Identifiers
urn:nbn:se:umu:diva-27760 (URN)10.1016/S0964-3397(98)80499-0 (DOI)9849244 (PubMedID)
Available from: 2009-11-19 Created: 2009-11-19 Last updated: 2009-11-19
2. On becoming dependent on home mechanical ventilation.
Open this publication in new window or tab >>On becoming dependent on home mechanical ventilation.
2005 (English)In: Journal of Advanced Nursing, ISSN 0309-2402, Vol. 49, no 1, 33-42 p.Article in journal (Refereed) Published
Abstract [en]

AIM: The aim of this paper is to illuminate meanings of becoming dependent on home mechanical ventilator treatment. BACKGROUND: People suffering from chronic alveolar hypoventilation and requiring home mechanical ventilation represent a small but increasing group in society, and are some of the most vulnerable individuals with chronic disabilities. METHOD: Thirteen people about to begin ventilator treatment at home were interviewed. Data were tape-recorded and analysed according to a phenomenological-hermeneutic method. FINDINGS: Findings revealed two contrasting meanings of being in the process of becoming dependent on a ventilator, interpreted as getting breath or holding breath. This interpretation is presented in two composite stories. CONCLUSIONS: The findings imply possibilities and deficiencies in meeting patients' existential needs, such as helping them to breathe spiritually by supporting them as they get their breath after such a life-changing event as becoming dependent on a ventilator.

Keyword
Adaptation; Psychological, Aged, Aged; 80 and over, Attitude to Health, Caregivers/*psychology, Female, Home Nursing/methods, Humans, Male, Middle Aged, Narration, Respiration Disorders/*psychology/rehabilitation, Respiration; Artificial/nursing/*psychology, Sweden/epidemiology
Identifiers
urn:nbn:se:umu:diva-6746 (URN)10.1111/j.1365-2648.2004.03261.x (DOI)15610379 (PubMedID)
Available from: 2007-12-17 Created: 2007-12-17 Last updated: 2009-11-19Bibliographically approved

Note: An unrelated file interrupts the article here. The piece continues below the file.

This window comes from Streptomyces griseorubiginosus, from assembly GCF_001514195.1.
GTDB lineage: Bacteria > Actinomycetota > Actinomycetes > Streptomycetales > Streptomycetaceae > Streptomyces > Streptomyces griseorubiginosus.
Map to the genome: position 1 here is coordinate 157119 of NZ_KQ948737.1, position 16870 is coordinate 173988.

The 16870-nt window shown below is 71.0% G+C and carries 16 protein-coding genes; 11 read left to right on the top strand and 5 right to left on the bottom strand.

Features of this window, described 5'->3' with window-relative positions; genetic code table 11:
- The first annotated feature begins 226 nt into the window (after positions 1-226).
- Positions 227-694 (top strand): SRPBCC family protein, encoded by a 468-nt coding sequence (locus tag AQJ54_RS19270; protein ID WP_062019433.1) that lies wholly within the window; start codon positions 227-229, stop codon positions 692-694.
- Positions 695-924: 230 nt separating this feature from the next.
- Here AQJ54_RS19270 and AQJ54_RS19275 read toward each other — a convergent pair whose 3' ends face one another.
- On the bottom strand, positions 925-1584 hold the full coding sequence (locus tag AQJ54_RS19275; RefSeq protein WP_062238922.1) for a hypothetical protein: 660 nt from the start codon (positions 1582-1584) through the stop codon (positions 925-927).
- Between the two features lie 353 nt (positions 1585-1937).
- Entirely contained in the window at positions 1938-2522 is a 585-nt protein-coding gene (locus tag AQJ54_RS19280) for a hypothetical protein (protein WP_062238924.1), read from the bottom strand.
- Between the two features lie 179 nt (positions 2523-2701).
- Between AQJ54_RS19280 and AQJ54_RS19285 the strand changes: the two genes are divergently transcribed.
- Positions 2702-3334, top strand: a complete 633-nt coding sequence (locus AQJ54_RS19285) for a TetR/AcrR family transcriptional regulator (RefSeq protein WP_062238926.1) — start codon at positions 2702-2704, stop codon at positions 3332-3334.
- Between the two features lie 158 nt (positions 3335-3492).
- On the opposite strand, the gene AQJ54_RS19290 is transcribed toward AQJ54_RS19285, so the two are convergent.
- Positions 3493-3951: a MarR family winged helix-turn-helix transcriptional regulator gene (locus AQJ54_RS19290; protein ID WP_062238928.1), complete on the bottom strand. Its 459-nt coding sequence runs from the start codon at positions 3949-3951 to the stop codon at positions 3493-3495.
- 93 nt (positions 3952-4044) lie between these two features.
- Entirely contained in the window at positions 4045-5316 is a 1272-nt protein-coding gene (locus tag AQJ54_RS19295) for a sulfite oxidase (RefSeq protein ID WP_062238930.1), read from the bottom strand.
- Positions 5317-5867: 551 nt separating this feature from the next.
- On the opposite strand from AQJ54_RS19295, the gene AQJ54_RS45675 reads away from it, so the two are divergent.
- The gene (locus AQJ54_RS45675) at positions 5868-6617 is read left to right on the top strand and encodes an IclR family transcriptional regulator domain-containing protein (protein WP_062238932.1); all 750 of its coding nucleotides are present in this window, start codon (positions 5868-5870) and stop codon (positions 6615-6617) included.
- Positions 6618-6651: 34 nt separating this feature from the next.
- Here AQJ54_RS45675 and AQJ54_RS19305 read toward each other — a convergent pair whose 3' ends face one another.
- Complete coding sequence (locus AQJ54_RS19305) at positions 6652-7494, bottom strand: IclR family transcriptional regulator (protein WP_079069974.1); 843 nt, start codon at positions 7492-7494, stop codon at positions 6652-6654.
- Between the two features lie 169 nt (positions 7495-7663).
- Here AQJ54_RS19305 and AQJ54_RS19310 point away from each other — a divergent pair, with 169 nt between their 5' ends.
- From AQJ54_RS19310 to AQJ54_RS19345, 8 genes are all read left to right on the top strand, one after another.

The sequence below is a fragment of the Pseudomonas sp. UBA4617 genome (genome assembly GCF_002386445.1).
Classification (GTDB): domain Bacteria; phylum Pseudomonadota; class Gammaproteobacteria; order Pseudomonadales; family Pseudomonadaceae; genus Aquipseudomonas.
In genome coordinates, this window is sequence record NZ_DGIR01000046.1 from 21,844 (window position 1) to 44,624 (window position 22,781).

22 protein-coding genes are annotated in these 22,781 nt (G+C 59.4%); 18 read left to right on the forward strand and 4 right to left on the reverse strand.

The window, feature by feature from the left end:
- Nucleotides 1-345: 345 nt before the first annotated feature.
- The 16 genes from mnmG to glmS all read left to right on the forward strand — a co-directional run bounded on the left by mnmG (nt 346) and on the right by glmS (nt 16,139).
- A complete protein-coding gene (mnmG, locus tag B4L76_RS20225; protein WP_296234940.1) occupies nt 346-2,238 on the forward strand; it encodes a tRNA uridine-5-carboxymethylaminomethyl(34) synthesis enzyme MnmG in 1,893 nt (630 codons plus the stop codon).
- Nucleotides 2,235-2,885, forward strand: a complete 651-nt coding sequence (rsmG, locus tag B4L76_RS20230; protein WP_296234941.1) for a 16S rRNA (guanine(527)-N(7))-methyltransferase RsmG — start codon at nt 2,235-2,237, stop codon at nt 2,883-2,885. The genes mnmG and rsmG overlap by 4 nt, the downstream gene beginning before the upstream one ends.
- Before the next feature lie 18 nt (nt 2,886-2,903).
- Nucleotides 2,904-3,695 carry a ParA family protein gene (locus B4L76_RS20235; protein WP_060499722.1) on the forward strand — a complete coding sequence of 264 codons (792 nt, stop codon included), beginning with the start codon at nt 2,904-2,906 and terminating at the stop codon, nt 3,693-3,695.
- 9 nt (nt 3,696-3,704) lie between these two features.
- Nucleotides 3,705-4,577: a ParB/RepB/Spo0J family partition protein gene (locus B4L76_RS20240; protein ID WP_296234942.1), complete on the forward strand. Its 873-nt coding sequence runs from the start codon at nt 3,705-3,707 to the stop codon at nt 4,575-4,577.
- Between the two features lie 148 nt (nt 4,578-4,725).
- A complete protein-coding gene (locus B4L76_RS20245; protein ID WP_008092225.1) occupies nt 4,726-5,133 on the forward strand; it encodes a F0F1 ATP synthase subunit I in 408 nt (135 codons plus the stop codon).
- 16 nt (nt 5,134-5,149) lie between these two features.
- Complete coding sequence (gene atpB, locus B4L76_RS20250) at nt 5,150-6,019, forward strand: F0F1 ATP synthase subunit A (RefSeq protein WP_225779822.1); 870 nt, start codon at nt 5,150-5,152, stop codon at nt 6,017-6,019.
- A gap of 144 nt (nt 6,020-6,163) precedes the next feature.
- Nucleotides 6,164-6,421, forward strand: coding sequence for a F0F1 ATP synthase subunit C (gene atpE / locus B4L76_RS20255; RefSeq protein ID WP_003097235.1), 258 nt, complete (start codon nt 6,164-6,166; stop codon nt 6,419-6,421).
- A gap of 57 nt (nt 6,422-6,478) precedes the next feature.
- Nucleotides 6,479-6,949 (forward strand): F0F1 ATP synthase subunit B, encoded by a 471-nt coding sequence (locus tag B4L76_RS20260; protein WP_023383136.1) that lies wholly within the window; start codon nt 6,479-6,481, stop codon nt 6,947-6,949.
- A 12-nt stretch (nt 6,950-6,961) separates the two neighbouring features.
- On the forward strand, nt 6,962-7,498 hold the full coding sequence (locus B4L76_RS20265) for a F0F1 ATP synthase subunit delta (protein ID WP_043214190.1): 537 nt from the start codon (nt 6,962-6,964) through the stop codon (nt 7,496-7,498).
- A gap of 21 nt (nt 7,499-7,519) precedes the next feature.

3. On being dependent on home mechanical ventilation: depictions of patients' experiences over time.
Open this publication in new window or tab >>On being dependent on home mechanical ventilation: depictions of patients' experiences over time.
2006 (English)In: Qualitative Health Research, ISSN 1049-7323, Vol. 16, no 7, 881-901 p.Article in journal (Refereed) Published
Abstract [en]

In this study, the authors describe the meanings of experiences of being dependent on a ventilator (HMV) and living at home as narrated by 13 people who had been using a ventilator via a mask or tracheostomy for half a year. The analyses revealed various movements across time toward the goal of using the ventilator successfully, and some narratives depicted suffering caused by care. The analyses also yielded different representations of embodiment. These findings were abstracted into two contrasting meanings of the experience of using HMV over time: a closing in or an opening up of the lived body, oneself, to other people and to the world. The authors illustrate this interpretation with two images. Ignorance and negative attitudes on the part of professionals working and/or managing care in the patients' homes are interpreted as causing suffering and intensifying a closed-in mode of being.

Keyword
Aged, Aged; 80 and over, Female, Home Care Services, Humans, Interviews as Topic, Male, Middle Aged, Patient Satisfaction, Respiration; Artificial, Sweden
Identifiers
urn:nbn:se:umu:diva-6747 (URN)10.1177/1049732306288578 (DOI)16894222 (PubMedID)
Available from: 2007-12-17 Created: 2007-12-17 Last updated: 2009-11-19Bibliographically approved
4. Meanings of living at home on a ventilator
Open this publication in new window or tab >>Meanings of living at home on a ventilator
2003 (English)In: Nursing Inquiry, ISSN 1320-7881, Vol. 10, no 1, 19-27 p.Article in journal (Refereed) Published
Abstract [en]

Nine adults were interviewed in order to illuminate the meanings of being dependent on a ventilator and living at home. The data were analysed using a phenomenological-hermeneutic method inspired by the philosophy of Ricoeur. Five main themes emerged through the analysis: experiencing home as a safe and comfortable space from which to reach out, experiencing the body as being frail, brave and resilient, striving to live in the present, surrendering oneself to and trusting others, and experiencing technology as a burden and a relief to the lived body. Meanings of being home on a ventilator were interpreted as maintaining autonomy and persistence in interaction with the ventilator and other human beings and being able to rise above yourself and your personal boundaries in order to live a good life. These meanings indicate that aesthetic and ethical values impact on the lived body. They are bound up with experiencing a vital force and interdependency, bringing safety and courage into daily life.

Identifiers
urn:nbn:se:umu:diva-4481 (URN)10.1046/j.1440-1800.2003.00160.x (DOI)12622801 (PubMedID)
Available from: 2005-04-08 Created: 2005-04-08Bibliographically approved